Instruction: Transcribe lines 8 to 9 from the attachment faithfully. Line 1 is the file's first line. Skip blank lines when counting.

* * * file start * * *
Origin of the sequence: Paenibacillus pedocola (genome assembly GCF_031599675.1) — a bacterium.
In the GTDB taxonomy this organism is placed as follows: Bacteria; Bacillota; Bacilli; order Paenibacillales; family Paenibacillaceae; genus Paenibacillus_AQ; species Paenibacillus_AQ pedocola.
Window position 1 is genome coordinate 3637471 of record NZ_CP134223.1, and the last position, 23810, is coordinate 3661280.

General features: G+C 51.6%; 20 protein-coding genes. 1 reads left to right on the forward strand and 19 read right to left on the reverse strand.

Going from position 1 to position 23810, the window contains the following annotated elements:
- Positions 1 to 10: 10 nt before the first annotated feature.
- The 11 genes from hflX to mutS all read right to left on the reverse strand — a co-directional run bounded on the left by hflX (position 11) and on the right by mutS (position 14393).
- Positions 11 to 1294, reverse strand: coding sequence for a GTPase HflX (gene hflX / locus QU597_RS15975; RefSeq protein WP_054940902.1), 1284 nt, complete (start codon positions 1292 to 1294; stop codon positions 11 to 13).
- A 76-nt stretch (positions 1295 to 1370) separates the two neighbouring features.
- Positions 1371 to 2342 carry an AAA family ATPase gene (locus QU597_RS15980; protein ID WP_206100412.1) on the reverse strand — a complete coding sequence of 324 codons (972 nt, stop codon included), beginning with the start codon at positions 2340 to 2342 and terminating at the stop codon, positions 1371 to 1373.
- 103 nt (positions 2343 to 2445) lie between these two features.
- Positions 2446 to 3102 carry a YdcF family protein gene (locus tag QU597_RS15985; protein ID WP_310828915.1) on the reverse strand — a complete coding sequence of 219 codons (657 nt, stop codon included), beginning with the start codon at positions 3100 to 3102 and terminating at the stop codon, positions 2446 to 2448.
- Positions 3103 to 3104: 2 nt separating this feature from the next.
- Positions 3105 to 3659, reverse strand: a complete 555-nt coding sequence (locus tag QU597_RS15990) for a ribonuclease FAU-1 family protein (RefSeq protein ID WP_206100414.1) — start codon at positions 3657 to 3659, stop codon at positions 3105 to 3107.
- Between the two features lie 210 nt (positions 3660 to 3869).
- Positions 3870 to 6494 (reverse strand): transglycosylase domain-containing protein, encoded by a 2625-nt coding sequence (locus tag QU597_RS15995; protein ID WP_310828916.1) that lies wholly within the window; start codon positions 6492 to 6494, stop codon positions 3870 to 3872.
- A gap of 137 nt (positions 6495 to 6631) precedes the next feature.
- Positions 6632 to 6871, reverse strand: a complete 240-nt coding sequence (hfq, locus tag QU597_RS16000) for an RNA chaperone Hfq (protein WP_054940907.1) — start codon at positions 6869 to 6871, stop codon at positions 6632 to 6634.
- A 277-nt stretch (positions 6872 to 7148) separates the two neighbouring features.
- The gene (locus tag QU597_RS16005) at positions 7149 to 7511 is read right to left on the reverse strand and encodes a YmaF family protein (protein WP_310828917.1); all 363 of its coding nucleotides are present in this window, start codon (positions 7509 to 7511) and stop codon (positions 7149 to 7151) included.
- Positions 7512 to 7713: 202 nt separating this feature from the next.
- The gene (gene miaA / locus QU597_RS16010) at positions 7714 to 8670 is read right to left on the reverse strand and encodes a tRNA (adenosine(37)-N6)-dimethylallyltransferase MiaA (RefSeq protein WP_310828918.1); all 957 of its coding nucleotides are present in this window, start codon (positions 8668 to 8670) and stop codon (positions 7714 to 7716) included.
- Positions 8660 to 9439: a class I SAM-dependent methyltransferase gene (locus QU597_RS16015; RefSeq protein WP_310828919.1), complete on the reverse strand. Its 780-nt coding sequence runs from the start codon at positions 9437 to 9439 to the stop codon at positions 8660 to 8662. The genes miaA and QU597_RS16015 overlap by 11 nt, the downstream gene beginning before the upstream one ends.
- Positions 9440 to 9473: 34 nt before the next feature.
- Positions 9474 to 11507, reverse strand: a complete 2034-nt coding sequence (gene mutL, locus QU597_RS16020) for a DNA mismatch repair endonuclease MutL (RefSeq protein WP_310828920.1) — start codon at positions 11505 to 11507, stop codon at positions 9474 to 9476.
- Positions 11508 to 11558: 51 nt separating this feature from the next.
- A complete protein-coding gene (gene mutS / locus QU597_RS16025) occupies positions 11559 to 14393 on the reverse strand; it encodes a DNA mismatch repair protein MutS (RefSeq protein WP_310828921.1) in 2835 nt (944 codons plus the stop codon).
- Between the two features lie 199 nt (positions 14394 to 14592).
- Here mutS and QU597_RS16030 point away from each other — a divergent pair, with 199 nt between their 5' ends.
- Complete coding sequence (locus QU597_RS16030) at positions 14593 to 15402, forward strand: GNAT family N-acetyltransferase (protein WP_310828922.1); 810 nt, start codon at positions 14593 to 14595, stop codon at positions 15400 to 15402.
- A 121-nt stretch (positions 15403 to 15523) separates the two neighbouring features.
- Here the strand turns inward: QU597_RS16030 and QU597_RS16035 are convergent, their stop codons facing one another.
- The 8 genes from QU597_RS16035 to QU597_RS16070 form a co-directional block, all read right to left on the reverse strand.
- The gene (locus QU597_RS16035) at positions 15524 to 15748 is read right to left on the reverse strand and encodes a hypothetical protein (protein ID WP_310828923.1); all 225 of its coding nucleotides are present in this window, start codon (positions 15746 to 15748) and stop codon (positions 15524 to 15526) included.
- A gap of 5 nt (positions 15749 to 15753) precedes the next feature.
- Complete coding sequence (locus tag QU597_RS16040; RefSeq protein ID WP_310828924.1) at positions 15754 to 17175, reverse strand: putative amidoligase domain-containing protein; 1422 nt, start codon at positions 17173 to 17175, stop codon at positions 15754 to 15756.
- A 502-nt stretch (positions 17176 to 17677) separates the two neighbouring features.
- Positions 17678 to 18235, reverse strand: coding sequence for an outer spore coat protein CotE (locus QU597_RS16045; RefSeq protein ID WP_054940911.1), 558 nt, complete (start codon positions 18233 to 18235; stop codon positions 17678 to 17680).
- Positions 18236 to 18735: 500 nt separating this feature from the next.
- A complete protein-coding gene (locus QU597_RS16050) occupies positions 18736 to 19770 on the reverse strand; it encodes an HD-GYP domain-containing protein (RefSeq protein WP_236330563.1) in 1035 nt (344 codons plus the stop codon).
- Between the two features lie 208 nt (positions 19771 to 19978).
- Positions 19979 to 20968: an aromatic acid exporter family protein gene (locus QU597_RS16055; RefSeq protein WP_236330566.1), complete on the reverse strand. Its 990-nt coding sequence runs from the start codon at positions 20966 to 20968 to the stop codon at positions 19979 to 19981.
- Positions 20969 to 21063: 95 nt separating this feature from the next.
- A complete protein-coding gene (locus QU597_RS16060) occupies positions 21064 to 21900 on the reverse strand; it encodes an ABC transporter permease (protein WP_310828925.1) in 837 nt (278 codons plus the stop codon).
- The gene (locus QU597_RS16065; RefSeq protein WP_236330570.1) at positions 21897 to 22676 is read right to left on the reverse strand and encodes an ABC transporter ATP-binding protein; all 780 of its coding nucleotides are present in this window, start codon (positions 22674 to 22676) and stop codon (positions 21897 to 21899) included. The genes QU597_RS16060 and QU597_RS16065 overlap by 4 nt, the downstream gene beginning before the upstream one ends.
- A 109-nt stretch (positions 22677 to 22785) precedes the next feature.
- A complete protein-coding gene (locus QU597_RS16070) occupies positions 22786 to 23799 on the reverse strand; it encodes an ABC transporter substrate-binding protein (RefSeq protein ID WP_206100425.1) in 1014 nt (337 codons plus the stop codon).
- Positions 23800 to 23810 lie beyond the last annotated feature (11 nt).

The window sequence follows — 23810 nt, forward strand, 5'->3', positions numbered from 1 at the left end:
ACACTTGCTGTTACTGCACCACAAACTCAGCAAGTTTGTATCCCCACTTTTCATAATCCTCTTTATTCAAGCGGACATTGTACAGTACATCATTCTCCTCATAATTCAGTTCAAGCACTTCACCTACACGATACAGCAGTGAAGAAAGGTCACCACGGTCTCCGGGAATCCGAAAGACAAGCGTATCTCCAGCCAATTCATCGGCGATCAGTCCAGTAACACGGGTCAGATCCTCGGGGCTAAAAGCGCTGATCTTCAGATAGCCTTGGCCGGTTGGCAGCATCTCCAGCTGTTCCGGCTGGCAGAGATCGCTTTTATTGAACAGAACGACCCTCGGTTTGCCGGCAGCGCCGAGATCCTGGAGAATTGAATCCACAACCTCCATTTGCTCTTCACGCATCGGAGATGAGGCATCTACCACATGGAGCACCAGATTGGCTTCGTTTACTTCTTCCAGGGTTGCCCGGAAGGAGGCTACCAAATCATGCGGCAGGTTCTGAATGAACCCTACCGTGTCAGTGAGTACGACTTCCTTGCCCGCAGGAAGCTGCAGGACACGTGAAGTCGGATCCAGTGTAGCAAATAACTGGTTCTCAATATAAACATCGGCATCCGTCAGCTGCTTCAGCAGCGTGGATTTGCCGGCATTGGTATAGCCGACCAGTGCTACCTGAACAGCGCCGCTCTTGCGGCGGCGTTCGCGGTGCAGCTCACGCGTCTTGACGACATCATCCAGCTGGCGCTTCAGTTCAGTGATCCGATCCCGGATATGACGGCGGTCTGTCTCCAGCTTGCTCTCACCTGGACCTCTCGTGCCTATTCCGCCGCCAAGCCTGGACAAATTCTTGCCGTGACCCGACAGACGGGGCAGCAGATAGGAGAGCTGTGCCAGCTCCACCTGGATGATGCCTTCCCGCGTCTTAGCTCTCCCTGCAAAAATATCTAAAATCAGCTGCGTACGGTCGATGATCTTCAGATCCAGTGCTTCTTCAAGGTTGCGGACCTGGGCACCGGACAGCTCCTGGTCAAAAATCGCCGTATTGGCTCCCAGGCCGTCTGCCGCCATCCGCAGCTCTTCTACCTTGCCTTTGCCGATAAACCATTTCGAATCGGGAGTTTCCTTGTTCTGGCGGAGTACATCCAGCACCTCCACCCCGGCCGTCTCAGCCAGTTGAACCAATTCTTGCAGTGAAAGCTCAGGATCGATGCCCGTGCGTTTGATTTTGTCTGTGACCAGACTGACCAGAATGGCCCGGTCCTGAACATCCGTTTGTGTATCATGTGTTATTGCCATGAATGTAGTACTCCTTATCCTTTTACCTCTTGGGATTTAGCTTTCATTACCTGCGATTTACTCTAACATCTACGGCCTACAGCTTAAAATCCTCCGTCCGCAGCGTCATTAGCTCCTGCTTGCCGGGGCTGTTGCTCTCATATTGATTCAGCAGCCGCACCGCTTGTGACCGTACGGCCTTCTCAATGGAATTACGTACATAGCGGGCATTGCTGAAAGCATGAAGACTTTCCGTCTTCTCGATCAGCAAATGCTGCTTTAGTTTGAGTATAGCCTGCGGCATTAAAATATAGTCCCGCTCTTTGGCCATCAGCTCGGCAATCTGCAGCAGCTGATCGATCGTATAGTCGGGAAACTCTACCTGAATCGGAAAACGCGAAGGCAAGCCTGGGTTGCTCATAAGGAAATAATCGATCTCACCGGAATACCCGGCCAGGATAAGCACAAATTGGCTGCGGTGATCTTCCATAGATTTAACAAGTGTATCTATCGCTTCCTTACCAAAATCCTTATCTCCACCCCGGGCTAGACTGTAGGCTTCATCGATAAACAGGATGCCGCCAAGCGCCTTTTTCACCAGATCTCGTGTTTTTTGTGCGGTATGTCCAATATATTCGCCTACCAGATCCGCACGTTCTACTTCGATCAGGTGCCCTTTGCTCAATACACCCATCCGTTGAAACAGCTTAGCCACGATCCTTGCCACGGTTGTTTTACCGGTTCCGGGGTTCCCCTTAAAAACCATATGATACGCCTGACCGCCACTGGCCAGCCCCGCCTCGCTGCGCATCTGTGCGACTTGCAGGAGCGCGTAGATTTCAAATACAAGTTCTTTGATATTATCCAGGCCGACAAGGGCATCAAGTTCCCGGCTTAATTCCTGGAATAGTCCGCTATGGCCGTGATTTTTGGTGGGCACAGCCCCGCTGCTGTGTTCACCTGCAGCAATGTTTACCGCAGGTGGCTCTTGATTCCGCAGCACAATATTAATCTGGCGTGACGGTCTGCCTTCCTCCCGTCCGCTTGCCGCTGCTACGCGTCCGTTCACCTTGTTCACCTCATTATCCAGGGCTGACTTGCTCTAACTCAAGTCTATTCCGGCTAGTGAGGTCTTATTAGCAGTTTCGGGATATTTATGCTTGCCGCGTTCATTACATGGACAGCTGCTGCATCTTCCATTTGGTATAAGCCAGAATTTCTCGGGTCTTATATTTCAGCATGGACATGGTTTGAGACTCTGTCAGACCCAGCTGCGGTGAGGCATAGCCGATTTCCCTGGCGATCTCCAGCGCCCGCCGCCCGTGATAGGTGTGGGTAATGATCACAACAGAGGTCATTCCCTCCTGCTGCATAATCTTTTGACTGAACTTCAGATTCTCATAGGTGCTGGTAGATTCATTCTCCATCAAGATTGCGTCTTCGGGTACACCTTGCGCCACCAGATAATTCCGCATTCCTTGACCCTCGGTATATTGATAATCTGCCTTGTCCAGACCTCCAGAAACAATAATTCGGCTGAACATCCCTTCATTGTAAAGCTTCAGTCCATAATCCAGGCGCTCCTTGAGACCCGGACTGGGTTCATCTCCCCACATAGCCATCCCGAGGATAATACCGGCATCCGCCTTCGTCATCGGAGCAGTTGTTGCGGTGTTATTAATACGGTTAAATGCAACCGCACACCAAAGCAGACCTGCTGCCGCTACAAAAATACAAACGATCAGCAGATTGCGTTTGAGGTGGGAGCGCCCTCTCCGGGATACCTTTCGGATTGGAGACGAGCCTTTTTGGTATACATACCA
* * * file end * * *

- Positions 11 to 1294, reverse strand: coding sequence for a GTPase HflX (gene hflX / locus QU597_RS15975; RefSeq protein WP_054940902.1), 1284 nt, complete (start codon positions 1292 to 1294; stop codon positions 11 to 13).
- A 76-nt stretch (positions 1295 to 1370) separates the two neighbouring features.